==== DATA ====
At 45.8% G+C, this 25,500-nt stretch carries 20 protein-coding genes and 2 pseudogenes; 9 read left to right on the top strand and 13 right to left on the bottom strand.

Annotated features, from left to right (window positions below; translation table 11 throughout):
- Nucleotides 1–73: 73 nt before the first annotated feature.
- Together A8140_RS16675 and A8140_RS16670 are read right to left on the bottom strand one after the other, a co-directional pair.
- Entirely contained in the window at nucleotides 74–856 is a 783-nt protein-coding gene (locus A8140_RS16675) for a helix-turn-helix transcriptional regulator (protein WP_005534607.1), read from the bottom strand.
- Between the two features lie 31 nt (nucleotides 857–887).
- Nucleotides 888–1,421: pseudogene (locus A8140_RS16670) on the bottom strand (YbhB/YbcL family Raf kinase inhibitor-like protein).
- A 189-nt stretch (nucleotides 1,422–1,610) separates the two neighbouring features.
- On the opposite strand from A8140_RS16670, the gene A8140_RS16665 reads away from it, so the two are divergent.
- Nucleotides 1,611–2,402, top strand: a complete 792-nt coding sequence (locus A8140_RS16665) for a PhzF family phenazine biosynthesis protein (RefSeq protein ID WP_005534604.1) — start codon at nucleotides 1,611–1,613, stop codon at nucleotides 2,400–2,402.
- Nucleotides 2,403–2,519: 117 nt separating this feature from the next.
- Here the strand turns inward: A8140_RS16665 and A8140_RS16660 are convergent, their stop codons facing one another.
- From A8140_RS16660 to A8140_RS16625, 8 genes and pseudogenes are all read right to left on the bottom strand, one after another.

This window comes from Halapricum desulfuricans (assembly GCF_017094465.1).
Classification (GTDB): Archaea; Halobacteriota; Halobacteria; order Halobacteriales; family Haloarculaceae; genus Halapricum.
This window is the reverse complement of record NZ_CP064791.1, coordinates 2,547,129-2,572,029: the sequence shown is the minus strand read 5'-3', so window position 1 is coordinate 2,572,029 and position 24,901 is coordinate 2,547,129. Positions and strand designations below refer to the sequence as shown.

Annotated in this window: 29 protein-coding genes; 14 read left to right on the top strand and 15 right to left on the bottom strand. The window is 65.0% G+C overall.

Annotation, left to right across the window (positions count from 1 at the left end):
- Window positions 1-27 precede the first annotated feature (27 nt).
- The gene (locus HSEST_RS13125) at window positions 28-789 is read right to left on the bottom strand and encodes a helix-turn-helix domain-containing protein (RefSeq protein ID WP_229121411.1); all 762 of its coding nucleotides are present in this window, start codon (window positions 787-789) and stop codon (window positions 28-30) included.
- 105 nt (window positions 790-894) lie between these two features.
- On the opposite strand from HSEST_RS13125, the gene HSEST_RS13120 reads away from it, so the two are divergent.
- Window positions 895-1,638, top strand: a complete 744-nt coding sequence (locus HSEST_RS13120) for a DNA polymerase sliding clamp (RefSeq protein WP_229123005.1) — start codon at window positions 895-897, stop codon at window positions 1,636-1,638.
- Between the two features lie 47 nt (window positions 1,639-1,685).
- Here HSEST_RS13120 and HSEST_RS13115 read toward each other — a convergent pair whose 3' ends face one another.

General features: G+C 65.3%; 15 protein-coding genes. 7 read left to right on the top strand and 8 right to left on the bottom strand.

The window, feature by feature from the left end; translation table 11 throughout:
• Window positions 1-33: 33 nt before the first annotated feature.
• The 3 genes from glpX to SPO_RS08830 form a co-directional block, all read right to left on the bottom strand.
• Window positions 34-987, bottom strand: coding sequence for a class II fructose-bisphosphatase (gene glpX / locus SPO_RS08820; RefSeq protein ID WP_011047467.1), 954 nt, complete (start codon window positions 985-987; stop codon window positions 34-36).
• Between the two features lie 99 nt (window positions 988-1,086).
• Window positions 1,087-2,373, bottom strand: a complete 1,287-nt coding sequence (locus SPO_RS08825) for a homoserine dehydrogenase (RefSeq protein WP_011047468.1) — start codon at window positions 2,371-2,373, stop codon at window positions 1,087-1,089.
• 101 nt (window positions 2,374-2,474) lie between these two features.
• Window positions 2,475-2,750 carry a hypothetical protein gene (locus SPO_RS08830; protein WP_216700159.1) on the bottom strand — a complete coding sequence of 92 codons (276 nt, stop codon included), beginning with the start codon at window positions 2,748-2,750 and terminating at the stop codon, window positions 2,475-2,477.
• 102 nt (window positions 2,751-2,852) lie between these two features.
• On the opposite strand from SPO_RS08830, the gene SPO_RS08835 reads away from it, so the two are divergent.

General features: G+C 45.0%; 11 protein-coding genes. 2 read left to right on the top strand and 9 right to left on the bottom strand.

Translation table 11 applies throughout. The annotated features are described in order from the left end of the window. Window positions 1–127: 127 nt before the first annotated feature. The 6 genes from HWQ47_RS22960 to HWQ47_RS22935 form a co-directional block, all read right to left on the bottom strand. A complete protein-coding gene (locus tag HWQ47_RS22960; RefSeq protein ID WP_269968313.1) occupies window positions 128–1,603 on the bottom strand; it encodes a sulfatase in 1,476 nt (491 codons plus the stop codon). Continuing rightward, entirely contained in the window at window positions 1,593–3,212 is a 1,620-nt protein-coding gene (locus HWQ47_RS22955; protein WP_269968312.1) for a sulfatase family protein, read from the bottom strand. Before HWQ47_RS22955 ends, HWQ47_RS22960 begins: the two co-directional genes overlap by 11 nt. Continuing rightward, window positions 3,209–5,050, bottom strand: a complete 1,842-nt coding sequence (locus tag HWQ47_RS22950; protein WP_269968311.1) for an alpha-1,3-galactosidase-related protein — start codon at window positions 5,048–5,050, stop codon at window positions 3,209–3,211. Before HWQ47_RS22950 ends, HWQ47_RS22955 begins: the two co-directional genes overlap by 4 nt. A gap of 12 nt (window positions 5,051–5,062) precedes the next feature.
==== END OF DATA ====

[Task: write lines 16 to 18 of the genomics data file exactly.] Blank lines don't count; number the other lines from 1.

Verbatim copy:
This window is the reverse complement of record NZ_CP064791.1, coordinates 2,547,129-2,572,029: the sequence shown is the minus strand read 5'-3', so window position 1 is coordinate 2,572,029 and position 24,901 is coordinate 2,547,129. Positions and strand designations below refer to the sequence as shown.

Annotated in this window: 29 protein-coding genes; 14 read left to right on the top strand and 15 right to left on the bottom strand. The window is 65.0% G+C overall.

Annotation, left to right across the window (positions count from 1 at the left end):